Referring to US and Russian ICBM forces still to this day on alert: “Here is what we now know: the United States and Russia each have an actual Doomsday Machine.”

Democracy Now interview with transcript

Harper’s Magazine excerpt, Dec 6, 2017

Dave Davies excellent NPR interview

at Amazon

Behind the Fog by Martino-Taylor

The U.S. Sprayed, Injected and Fed Radiation to Countless Innocents in Secret Cold War-Era Testing

Military scientists exposed American civilians to radiation without their knowledge or consent.
“Behind the Fog” documents a dark chapter of “large-scale organizational deviance”…

From the publisher:

“Martino-Taylor documents the coordinated efforts of a small group of military scientists who advanced a four-pronged secret program of human-subject radiation studies that targeted unsuspecting Americans for Cold War military purposes… Agency and academic partnerships advanced, supported, and concealed the studies from the public at large who ultimately served as unwitting test subjects.

‘They targeted the most vulnerable in society… They targeted children. They targeted pregnant women in Nashville. People who were ill in hospitals. They targeted wards of the state. And they targeted minority populations.’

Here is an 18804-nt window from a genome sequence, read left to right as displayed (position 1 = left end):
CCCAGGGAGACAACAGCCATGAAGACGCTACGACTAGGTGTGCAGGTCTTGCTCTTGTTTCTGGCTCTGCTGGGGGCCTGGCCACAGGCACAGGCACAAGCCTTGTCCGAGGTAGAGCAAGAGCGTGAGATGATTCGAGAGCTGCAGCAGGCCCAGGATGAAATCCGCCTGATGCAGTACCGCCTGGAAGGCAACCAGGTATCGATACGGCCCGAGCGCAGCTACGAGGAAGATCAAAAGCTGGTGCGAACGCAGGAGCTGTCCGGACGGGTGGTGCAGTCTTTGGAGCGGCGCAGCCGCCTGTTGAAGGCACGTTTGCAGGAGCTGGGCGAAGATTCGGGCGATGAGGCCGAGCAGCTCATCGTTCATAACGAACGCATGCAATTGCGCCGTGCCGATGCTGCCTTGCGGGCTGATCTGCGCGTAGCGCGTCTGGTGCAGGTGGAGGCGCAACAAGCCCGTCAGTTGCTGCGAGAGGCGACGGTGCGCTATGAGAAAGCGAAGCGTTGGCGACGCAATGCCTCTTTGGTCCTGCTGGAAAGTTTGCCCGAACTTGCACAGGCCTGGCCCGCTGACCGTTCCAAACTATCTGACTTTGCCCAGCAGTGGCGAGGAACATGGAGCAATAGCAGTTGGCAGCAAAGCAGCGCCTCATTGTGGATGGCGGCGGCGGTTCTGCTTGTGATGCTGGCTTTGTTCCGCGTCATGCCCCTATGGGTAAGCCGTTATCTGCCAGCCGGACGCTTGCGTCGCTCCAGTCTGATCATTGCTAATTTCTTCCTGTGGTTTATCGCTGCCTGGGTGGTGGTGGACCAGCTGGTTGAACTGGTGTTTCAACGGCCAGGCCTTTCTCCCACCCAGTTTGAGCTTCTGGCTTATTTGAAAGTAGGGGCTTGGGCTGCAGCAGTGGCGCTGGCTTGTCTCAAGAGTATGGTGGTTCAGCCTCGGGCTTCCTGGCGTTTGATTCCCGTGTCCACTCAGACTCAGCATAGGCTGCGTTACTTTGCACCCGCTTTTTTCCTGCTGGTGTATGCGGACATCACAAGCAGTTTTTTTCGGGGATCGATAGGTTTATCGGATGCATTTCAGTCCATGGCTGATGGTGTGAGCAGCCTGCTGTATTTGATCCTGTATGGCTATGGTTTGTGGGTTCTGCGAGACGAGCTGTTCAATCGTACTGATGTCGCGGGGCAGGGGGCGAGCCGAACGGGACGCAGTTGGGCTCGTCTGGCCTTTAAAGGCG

Martino-Taylor’s comprehensive research illuminates a dark chapter of government secrecy, the military-industrial-academic complex, and large-scale organizational deviance in American history. In its critical approach, Behind the Fog effectively examines the mechanisms that allow large-scale elite deviance to take place in modern society.”

(ABC News story / publisher’s book page)

Quotes

Unlike a dinner buffet where it’s “all you can eat at a fixed price,” the nuclear buffet table requires you to pay for everything. With the current spending plan, that is right now estimated to be $1.7 trillion over the next 30 years by the Congressional Budget Office. If you add on all the other capabilities this administration apparently wants to add on, you’re talking about an even bigger price tag.”

SEN. CHRIS VAN HOLLEN

  Sen. Chris Van Hollen (D-Md.) argues against unrestrained nuclear weapon spending during his remarks at the Arms Control Association’s annual meeting. (Photo: Allen Harris/Arms Control Association)

Unlike a dinner buffet where it’s “all you can eat at a fixed price,” the nuclear buffet table requires you to pay for everything. With the current spending plan, that is right now estimated to be $1.7 trillion over the next 30 years by the Congressional Budget Office. If you add on all the other capabilities this administration apparently wants to add on, you’re talking about an even bigger price tag.” Senator Chris Van Hollen, Appropriations Committee”